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Complaint Process

Anyone may register a complaint against a practitioner licensed by the Board. Complaints must be submitted in writing. The identity of complainants is protected and kept confidential by law, with the exception of complaints filed by insurance and pharmaceutical companies. The Board cannot accept complaints submitted anonymously. The most frequent complaints involve issues related to standard of care, professional incompetence, unprofessional conduct which may endanger the public, and inability to practice medicine by reason of mental or physical impairment.

Allegations of all complaints are reviewed by our investigators, who are trained professionals. If sufficient information and evidence are obtained through the investigation to suggest that there has been a violation of the Texas Occupations Code, the case is scheduled for an informal settlement conference and perhaps a contested hearing before an administrative law judge. 

After referral of the case to the Investigations Department, the licensee receives written notice of the possible violation and is invited to discuss the matter with Board members or a Board member and a district review committee member. This meeting affords an opportunity to discuss the case and determine, if there is a problem, whether it can be resolved by agreement, or whether the matter must be heard by an administrative law judge from the State Office of Administrative Hearings. The complainant is also invited to this conference.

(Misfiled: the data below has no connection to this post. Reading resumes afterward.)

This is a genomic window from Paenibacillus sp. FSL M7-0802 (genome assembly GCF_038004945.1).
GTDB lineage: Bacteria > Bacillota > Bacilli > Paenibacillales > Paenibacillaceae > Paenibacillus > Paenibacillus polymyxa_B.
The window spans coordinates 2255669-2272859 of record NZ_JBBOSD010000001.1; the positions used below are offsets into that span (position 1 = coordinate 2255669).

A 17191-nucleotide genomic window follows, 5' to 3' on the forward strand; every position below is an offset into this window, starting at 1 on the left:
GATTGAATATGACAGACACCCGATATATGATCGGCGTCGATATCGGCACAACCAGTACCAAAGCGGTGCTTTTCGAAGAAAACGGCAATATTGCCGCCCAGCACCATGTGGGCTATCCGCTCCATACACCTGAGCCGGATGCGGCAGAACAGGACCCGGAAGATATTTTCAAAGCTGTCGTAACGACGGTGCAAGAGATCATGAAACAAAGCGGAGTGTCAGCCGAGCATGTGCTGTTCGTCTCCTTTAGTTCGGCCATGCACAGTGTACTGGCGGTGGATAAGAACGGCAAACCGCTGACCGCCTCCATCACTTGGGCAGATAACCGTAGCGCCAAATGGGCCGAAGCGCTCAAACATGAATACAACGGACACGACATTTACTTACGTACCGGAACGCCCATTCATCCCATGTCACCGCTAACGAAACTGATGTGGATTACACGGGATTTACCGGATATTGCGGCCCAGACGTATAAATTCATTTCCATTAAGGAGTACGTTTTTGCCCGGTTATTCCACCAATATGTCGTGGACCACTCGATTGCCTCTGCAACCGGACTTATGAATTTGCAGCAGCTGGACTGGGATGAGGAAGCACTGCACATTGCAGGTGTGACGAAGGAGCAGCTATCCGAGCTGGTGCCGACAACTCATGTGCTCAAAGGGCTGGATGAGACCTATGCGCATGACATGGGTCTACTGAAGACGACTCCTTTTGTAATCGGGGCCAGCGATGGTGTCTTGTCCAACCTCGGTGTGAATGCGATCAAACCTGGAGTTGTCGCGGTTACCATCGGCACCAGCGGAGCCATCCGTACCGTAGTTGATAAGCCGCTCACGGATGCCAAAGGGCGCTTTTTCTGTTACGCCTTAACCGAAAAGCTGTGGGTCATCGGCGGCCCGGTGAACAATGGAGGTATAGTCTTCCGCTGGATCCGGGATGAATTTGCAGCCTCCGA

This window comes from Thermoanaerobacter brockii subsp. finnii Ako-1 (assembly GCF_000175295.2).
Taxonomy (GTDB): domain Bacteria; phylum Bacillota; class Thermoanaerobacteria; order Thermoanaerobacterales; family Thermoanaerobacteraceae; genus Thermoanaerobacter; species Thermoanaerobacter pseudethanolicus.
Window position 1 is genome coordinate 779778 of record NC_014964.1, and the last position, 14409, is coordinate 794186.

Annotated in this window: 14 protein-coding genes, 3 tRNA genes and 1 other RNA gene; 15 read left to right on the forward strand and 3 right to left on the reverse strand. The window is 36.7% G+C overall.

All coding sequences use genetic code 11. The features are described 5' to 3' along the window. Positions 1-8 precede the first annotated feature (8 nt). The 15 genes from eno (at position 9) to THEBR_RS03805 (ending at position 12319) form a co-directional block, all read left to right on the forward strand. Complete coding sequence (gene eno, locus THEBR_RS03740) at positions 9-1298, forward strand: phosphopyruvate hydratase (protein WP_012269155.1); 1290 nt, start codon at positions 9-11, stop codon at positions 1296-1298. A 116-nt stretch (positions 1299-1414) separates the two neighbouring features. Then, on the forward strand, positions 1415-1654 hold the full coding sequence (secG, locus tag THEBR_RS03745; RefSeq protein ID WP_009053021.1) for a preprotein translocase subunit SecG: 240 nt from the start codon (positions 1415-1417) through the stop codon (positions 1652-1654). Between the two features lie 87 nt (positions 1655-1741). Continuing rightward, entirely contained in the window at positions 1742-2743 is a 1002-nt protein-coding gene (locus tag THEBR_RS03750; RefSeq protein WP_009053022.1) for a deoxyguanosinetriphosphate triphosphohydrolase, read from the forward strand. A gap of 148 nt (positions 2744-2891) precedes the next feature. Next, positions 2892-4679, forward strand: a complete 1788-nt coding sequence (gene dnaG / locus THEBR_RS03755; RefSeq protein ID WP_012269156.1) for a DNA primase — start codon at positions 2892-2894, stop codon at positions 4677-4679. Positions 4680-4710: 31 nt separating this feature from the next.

If, as a result of an agreement or hearing, the licensee is found to have violated the Texas Occupations Code, there are several options available to the Board, ranging from a written reprimand to a license revocation. In some instances, the licensee may be placed on probation, or other restrictions may be imposed. Then he or she becomes the responsibility of one of the Board's compliance officers. A compliance officer meets with the probationer on a regular basis, and the probationer will be required to meet periodically with the Board.

The Board is also statutorily charged to receive reports of claims and lawsuits against physicians that are based on allegations of professional liability. These reports provide a detection system which may identify recurring patterns of unacceptable health care.